New York insurance chief holds insurers accountable for flood damage throughout the state

Benjamin LawskyNew York’s insurance chief has issued a warning concerning insurance companies and Hurricane Irene. According to Benjamin Lawsky, Superintendent of Financial Services, some insurers are trying to avoid paying for damages caused by flooding spurred by the storm. Lawksy’s warning is not targeted at consumers but at the companies that are offering flood insurance. He says that no company should consider denying payments because the damage to homes and businesses are so clearly the result of flooding.

Some insurance companies are seeking to enforce what they call “hurricane damage” deductibles. This move is spurred by the fact that Hurricane Irene was not actually a hurricane by the time it reached New York. If such deductibles were enforced, home and business owners may be liable to pay excessive amounts of money to offset the additional work insurers would have to do to account for claims.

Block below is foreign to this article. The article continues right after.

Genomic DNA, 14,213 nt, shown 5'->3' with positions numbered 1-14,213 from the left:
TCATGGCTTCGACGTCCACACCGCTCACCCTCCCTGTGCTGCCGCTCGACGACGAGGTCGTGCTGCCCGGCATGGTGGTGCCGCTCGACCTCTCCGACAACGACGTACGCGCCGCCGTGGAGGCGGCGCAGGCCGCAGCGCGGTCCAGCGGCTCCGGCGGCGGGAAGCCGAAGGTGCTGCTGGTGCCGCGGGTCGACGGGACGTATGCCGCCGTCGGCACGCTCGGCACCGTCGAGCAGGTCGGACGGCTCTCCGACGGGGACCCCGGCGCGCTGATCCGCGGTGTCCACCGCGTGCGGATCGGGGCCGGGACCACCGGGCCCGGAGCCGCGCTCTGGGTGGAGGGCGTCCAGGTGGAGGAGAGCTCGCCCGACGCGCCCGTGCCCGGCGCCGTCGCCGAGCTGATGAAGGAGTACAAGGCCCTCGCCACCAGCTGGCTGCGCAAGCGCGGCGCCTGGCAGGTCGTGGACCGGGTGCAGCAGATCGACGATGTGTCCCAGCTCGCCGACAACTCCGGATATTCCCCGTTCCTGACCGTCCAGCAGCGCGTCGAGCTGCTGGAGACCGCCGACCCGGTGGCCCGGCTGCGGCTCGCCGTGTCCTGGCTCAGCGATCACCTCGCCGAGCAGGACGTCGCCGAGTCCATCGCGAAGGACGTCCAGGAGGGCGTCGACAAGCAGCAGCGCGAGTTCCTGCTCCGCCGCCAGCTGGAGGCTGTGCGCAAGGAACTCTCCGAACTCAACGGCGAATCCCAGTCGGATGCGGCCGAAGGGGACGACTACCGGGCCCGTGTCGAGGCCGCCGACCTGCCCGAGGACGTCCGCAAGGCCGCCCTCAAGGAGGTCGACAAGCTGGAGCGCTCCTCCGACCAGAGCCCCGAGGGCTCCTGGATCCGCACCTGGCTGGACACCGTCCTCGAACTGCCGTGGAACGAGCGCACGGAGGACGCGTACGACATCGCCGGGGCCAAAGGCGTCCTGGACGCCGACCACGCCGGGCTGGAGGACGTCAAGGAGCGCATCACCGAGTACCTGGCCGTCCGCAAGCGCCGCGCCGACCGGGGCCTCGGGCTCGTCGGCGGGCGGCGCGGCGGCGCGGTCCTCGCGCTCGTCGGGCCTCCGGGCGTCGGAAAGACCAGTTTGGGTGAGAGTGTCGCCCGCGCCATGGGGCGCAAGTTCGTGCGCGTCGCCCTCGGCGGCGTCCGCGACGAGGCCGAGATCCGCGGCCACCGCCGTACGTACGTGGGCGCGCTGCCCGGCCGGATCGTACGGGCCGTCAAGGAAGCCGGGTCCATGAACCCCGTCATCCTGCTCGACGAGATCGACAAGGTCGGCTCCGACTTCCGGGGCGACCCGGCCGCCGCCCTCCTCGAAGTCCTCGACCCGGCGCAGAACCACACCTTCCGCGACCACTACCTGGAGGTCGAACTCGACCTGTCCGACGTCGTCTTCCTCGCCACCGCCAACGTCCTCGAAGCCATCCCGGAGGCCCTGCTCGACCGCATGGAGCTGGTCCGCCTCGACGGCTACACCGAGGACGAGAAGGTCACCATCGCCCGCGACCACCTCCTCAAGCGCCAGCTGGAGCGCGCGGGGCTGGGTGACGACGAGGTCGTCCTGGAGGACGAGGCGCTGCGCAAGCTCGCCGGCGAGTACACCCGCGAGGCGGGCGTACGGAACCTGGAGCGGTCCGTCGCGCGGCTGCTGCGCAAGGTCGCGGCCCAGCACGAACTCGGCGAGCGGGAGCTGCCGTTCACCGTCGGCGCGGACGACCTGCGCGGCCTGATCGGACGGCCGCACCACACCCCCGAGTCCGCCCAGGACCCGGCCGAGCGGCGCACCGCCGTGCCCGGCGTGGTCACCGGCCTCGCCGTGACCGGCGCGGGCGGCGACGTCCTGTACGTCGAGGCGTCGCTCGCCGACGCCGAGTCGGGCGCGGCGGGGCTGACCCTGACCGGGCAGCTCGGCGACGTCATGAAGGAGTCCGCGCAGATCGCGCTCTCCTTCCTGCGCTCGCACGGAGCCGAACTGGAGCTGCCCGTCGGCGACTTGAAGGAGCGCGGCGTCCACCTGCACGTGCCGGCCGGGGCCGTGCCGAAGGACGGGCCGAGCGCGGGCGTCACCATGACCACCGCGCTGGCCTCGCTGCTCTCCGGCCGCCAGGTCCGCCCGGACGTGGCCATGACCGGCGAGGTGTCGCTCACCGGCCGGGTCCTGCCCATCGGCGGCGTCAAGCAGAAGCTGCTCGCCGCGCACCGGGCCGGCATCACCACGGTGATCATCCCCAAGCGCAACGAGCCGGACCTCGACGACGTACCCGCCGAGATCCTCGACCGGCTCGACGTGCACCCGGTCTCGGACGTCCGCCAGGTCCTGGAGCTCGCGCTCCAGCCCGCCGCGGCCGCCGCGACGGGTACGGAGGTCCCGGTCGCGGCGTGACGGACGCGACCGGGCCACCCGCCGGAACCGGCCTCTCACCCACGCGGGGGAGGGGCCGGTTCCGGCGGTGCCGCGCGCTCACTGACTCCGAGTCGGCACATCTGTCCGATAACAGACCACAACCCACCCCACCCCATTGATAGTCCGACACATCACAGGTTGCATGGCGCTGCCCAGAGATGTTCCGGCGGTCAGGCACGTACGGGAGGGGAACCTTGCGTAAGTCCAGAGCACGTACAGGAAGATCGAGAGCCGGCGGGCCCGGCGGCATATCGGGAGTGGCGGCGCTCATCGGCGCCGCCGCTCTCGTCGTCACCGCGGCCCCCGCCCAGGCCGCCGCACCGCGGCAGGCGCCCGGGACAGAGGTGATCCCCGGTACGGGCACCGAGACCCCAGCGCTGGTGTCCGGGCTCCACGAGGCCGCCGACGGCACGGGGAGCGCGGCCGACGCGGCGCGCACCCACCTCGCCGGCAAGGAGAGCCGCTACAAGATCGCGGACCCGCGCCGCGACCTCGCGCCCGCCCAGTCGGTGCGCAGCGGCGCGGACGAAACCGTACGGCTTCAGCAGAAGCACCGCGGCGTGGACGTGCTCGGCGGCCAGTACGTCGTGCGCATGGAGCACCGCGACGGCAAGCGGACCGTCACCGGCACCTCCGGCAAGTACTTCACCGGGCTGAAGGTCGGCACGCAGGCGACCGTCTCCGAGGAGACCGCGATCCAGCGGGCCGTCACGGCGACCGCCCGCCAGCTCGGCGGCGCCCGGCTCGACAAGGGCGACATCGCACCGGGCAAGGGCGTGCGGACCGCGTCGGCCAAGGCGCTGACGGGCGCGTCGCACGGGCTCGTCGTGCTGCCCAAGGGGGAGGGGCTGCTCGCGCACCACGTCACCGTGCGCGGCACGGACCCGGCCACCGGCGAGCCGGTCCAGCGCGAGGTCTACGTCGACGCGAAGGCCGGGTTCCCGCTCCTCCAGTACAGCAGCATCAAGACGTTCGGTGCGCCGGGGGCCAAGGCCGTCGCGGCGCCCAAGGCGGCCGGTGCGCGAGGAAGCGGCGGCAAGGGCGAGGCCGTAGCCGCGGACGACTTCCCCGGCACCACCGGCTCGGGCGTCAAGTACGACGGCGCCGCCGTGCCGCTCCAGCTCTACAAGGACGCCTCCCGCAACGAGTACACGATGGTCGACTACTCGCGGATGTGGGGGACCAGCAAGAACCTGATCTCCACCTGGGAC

Despite Lawsky’s efforts to designate all storm-related damage as being coverable by flood insurance policies, the fact remains that the majority of New Yorkers do not have such coverage. According to the Insurance Information Institute, less than 20% of Americans have flood insurance. FEMA adds that the majority of the residents of upstate New York, which has been inundated with floods since the storm, have no such coverage. Without an insurance policy to fall back on, these people will have to bear the financial burden of recovering in the wake of Hurricane Irene.

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